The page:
School of Mechanical and Chemical Engineering

Postgraduate research profiles

Contact

Nathan Jensen

Centre for Energy (M050)
The University of Western Australia
35 Stirling Highway
Crawley WA 6009

Phone: (+61 8) 6488 7064
Fax: (+61 8) 6488 7235

Start date

Feb 2009

Submission date

Feb 2013

Nathan Jensen

Thesis

Increased LNG production efficiency through nitrogen (N2) and carbon dioxide (CO2) capture using cryogenic pressure swing adsorption (PSA) through the characterisation and modification of adsorbents.

Summary

This project will explore the potential uses of novel molecular sieve materials to remove/capture CO2 and N2 from liquid natural gas (LNG) production trains, using advance pressure swing adsorption (PSA) technologies at near cryogenic conditions.

It will involve the study of a number of commercially available adsorbents which have been characterised as a function of temperature, pressure, and flow rate and feed-gas composition. A select number of commercial adsorbents were subjected to cyclical testing and regeneration to determine their adsorption capacity as a function of time. This information will be used to assist in the development and synthesis of several new adsorbents. With particular interest in deposition-controlled pore sizing and calixarene synthesis. All new adsorbents will be characterised systematically with cryogenic PSA experiments similar to those used for the commercial materials (variable T, p, flow-rate and feed composition conditions plus cycling). The research outcomes will be the development of optimised materials and refined techniques for their synthesis, used to improve the design of LNG production trains and to treat contaminated gas reserves.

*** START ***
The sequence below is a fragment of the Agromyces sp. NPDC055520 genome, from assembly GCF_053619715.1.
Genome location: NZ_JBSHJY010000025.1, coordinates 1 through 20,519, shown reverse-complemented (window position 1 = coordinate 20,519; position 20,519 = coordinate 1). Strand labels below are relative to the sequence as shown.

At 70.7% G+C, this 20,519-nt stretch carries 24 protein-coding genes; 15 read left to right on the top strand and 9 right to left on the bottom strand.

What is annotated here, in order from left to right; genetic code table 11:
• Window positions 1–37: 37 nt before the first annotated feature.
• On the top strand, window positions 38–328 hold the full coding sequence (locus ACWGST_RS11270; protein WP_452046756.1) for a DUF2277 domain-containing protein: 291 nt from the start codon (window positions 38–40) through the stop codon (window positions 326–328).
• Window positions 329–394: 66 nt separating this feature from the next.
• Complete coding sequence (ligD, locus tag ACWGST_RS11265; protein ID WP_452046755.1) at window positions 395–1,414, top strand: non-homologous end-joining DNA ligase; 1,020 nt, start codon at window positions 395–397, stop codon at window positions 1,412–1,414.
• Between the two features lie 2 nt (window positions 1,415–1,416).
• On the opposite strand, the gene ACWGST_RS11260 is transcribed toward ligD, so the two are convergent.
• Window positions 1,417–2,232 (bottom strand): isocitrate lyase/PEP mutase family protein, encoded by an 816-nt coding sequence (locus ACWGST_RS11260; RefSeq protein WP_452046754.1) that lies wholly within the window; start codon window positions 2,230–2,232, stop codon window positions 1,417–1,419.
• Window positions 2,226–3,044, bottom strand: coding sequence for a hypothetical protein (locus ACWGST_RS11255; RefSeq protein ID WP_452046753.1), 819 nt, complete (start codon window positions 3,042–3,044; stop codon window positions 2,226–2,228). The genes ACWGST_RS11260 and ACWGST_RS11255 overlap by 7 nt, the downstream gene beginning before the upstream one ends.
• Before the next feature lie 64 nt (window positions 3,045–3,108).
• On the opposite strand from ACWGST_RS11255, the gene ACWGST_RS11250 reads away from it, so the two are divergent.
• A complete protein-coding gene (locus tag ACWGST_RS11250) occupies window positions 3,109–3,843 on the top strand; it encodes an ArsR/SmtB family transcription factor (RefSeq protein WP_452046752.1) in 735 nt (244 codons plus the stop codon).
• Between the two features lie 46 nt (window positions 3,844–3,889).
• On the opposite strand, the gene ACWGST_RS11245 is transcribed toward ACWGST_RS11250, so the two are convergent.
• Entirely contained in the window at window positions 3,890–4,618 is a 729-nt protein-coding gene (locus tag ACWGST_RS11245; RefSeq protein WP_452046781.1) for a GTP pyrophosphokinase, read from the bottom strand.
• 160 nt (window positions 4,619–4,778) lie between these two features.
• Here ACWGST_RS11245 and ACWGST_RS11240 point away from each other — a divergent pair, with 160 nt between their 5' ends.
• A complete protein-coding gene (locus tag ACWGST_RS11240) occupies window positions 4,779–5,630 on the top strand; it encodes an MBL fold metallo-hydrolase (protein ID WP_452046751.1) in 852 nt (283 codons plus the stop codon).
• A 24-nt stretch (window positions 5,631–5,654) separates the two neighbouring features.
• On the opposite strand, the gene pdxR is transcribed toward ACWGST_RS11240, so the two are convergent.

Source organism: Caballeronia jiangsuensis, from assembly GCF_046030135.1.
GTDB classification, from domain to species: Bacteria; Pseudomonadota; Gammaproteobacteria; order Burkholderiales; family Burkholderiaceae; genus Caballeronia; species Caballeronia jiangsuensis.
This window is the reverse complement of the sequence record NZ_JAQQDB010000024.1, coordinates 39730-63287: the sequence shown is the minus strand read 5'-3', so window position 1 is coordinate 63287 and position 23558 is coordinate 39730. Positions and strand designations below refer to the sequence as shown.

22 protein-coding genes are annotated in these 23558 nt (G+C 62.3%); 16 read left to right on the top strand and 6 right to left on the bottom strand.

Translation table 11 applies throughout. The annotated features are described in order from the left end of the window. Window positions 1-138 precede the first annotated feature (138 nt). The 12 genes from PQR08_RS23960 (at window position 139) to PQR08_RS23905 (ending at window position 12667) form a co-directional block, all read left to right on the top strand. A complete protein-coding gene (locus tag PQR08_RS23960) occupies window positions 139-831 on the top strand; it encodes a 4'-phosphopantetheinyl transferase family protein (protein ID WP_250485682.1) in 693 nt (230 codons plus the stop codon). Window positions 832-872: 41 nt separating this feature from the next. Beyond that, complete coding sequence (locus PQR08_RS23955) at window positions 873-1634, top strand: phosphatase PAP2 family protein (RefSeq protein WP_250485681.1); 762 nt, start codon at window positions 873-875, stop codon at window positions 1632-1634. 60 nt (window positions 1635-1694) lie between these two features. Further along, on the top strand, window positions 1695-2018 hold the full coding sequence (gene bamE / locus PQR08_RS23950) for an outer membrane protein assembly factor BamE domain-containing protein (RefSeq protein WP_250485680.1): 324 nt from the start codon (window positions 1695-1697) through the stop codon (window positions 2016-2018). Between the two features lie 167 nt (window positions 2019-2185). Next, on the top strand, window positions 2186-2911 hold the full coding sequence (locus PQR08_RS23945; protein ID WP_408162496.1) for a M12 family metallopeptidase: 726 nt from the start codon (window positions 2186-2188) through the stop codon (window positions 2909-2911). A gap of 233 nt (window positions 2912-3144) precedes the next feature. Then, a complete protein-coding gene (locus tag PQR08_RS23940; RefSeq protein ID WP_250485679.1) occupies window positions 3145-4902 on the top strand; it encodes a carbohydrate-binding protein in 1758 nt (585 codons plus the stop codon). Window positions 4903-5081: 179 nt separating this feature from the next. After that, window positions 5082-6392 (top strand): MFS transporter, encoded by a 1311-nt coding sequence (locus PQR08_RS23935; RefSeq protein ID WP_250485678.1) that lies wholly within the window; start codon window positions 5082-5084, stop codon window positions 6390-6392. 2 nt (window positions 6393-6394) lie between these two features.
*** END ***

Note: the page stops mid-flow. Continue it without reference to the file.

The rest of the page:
Why my research is important

The removal of carbon dioxide (CO2) and nitrogen (N2) contamination is of particular interest in Australia, some of largest gas fields are not economically viable as they contain large amounts of CO2 and/or N2. The current process for the removal of CO2 is extremely expensive when concentrations are greater than 5%. Currently there is no conventional means to remove N2, as a result large amount of energy is wasted cooling the N2 to LNG temperature (–161 OC).

Funding

  • Scholarship:
  • Australia Postgraduate Award (Industry)
  • WA-ERA Top-up Scholarship
  • Australia-China Natural Gas Technology Partnership Top-up Scholarship
  • Research funding:
  • This research is funded by the Australia Research Council under the linkage scheme, in association with Chevron and WA:ERA
 

School of Mechanical and Chemical Engineering

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Last updated:
Wednesday, 8 December, 2010 3:26 PM

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